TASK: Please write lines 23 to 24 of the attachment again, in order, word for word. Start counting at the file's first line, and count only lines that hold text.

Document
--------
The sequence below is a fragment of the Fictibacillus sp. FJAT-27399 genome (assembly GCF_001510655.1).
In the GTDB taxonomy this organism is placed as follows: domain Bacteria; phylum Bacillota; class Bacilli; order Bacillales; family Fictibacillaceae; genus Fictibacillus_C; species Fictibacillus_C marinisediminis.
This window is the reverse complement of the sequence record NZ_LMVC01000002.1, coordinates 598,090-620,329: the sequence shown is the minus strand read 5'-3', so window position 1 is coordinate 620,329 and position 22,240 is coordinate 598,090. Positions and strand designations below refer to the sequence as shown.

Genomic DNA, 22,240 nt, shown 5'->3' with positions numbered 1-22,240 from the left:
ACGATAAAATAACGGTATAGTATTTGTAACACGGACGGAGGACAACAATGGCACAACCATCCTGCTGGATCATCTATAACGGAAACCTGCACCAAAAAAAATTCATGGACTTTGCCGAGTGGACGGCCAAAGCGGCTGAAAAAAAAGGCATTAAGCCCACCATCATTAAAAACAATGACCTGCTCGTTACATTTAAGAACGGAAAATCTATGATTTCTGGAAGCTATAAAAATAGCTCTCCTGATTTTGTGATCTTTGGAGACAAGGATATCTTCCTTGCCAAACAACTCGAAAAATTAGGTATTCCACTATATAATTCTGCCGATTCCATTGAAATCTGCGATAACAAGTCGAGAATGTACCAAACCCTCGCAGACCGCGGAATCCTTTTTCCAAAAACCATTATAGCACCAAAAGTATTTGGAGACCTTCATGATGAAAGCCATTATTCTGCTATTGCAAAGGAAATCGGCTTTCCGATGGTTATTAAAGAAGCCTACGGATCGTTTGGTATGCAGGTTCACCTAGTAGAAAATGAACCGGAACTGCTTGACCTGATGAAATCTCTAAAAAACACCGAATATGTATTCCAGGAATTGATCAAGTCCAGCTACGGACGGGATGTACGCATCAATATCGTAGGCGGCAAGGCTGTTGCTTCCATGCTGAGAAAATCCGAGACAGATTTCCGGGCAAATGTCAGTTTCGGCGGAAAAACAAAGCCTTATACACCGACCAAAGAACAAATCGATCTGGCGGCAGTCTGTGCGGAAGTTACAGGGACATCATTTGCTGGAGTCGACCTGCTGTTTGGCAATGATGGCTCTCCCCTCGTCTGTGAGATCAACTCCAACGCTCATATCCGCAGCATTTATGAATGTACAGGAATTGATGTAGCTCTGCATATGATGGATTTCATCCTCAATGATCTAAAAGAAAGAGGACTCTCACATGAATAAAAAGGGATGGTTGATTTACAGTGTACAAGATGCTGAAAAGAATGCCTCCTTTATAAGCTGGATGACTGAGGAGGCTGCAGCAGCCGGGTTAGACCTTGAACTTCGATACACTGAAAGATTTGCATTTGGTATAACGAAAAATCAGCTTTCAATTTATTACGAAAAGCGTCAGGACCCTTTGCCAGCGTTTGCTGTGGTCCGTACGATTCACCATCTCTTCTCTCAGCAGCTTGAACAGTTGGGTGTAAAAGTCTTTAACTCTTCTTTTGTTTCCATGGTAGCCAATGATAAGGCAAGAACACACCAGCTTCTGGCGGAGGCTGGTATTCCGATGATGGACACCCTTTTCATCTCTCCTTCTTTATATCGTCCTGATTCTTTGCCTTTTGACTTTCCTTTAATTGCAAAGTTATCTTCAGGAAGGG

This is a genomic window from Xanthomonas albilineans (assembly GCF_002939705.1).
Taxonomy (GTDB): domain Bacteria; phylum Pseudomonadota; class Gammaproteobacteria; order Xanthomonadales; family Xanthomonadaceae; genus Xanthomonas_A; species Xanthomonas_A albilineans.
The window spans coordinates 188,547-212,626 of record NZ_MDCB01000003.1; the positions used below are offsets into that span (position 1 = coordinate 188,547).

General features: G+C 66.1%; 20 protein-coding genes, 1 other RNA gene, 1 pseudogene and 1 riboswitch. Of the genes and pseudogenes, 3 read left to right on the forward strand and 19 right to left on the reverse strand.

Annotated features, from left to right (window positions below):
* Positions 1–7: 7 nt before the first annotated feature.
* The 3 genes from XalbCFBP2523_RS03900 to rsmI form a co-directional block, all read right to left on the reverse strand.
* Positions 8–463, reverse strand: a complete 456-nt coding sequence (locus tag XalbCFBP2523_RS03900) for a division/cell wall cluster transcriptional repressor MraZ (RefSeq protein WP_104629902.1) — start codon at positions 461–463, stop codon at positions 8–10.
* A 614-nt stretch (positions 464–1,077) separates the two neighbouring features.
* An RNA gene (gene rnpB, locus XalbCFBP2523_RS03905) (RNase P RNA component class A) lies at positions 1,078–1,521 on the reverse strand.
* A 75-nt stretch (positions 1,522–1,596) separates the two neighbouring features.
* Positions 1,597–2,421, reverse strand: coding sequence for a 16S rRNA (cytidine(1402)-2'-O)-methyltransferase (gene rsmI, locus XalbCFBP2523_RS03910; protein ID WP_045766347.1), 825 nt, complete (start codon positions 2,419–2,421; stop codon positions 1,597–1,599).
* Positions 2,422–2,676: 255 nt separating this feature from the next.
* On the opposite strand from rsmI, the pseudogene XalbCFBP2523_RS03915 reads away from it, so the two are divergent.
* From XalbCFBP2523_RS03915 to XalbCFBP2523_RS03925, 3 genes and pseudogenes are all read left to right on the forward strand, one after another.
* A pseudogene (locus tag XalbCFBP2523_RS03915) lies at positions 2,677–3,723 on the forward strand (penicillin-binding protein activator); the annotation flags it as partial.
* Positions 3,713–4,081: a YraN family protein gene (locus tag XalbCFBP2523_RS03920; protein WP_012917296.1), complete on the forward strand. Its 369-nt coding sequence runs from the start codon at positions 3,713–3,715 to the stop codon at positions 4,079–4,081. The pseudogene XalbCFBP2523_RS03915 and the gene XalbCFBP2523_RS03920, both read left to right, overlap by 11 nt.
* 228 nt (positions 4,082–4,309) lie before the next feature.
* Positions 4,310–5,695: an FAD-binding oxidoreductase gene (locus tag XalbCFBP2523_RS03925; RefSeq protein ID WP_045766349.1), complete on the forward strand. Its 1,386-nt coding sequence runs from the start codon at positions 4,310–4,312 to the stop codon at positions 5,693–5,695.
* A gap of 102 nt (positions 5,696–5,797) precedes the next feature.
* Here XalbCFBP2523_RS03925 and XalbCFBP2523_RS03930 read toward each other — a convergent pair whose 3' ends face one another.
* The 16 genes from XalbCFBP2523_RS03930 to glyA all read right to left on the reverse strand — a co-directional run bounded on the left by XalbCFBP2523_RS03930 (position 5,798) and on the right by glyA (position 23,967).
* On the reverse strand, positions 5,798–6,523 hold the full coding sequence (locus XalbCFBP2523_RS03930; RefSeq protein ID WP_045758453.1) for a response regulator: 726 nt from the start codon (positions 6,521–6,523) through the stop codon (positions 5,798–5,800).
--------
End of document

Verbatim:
* 228 nt (positions 4,082–4,309) lie before the next feature.
* Positions 4,310–5,695: an FAD-binding oxidoreductase gene (locus tag XalbCFBP2523_RS03925; RefSeq protein ID WP_045766349.1), complete on the forward strand. Its 1,386-nt coding sequence runs from the start codon at positions 4,310–4,312 to the stop codon at positions 5,693–5,695.